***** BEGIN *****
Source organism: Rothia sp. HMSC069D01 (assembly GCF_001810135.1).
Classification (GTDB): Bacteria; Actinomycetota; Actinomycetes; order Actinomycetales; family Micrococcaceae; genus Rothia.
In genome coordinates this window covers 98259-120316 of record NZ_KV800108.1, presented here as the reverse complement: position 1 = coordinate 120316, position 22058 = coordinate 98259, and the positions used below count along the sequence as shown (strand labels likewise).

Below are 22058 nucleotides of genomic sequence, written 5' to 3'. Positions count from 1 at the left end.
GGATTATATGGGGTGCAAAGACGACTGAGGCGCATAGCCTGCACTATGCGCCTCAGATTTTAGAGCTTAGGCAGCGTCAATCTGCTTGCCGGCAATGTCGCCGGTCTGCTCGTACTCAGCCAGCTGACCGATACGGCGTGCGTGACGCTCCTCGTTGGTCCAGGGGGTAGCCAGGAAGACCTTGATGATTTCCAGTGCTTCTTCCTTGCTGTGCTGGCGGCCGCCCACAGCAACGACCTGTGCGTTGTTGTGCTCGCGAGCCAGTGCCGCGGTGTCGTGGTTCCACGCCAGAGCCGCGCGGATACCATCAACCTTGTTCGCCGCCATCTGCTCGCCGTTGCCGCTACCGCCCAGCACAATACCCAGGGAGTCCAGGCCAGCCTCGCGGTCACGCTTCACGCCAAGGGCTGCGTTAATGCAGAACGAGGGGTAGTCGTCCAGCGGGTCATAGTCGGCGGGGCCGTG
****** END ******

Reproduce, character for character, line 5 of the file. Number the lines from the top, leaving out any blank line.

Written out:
GGATTATATGGGGTGCAAAGACGACTGAGGCGCATAGCCTGCACTATGCGCCTCAGATTTTAGAGCTTAGGCAGCGTCAATCTGCTTGCCGGCAATGTCGCCGGTCTGCTCGTACTCAGCCAGCTGACCGATACGGCGTGCGTGACGCTCCTCGTTGGTCCAGGGGGTAGCCAGGAAGACCTTGATGATTTCCAGTGCTTCTTCCTTGCTGTGCTGGCGGCCGCCCACAGCAACGACCTGTGCGTTGTTGTGCTCGCGAGCCAGTGCCGCGGTGTCGTGGTTCCACGCCAGAGCCGCGCGGATACCATCAACCTTGTTCGCCGCCATCTGCTCGCCGTTGCCGCTACCGCCCAGCACAATACCCAGGGAGTCCAGGCCAGCCTCGCGGTCACGCTTCACGCCAAGGGCTGCGTTAATGCAGAACGAGGGGTAGTCGTCCAGCGGGTCATAGTCGGCGGGGCCGTG